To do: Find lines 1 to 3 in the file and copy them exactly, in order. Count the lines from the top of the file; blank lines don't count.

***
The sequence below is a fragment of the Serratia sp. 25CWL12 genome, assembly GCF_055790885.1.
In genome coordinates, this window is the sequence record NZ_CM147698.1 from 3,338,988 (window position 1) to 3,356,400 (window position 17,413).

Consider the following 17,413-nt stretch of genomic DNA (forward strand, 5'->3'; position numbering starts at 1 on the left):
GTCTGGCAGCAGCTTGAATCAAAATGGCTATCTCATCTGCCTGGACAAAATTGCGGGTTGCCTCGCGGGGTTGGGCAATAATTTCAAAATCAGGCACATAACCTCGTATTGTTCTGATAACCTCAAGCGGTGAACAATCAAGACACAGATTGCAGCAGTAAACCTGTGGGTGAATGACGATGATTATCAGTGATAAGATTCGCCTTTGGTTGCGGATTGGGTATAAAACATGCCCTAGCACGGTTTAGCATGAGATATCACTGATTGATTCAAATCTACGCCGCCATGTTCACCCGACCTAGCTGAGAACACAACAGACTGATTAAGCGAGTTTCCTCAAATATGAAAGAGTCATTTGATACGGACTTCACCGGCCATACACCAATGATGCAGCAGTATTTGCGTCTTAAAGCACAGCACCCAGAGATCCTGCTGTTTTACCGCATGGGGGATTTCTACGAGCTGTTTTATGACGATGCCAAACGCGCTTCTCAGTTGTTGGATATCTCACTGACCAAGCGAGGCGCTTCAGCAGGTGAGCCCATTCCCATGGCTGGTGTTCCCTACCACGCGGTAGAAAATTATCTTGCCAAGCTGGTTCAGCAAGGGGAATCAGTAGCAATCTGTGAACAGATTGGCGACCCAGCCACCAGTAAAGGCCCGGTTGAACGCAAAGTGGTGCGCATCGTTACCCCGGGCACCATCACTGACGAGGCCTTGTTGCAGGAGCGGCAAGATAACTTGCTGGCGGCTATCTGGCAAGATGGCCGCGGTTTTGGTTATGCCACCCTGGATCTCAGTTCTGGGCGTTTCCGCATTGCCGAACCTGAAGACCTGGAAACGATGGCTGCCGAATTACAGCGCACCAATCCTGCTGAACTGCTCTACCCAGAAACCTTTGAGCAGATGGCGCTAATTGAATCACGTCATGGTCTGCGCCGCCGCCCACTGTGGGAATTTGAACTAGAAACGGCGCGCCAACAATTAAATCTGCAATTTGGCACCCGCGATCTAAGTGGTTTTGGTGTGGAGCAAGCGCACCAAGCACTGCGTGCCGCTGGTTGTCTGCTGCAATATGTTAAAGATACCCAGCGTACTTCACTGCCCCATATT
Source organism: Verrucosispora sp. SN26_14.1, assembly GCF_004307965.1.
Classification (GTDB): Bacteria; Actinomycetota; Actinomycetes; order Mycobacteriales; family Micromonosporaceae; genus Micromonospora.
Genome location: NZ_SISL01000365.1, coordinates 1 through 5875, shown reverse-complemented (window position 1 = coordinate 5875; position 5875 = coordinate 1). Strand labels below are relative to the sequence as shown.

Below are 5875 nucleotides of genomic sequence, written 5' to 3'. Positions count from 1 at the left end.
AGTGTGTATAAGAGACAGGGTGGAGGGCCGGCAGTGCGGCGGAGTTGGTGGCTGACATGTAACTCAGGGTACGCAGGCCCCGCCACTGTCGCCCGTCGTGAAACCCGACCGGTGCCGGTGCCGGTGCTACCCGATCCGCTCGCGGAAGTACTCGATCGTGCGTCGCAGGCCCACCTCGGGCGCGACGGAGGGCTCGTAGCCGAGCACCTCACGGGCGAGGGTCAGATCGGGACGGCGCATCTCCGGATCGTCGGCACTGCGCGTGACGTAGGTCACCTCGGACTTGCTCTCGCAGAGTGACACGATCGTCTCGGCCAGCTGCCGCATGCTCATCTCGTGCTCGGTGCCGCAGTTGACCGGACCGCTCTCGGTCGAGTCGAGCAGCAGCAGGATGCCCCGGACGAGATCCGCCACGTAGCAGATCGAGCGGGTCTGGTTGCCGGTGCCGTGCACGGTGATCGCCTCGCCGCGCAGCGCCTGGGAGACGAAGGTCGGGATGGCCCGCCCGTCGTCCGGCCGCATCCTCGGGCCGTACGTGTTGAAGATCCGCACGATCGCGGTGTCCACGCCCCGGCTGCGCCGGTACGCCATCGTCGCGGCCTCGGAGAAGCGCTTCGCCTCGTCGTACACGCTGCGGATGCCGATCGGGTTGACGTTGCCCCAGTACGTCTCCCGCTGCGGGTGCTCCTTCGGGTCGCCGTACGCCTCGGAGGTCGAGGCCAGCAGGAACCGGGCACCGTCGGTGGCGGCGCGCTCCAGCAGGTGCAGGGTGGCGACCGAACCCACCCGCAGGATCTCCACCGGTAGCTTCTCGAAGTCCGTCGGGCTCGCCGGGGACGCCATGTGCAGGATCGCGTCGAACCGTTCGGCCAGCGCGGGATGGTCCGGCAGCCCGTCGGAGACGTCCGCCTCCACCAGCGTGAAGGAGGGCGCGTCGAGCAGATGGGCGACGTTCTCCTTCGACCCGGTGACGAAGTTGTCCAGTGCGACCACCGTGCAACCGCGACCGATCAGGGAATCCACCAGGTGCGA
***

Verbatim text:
The sequence below is a fragment of the Serratia sp. 25CWL12 genome, assembly GCF_055790885.1.
In genome coordinates, this window is the sequence record NZ_CM147698.1 from 3,338,988 (window position 1) to 3,356,400 (window position 17,413).

Consider the following 17,413-nt stretch of genomic DNA (forward strand, 5'->3'; position numbering starts at 1 on the left):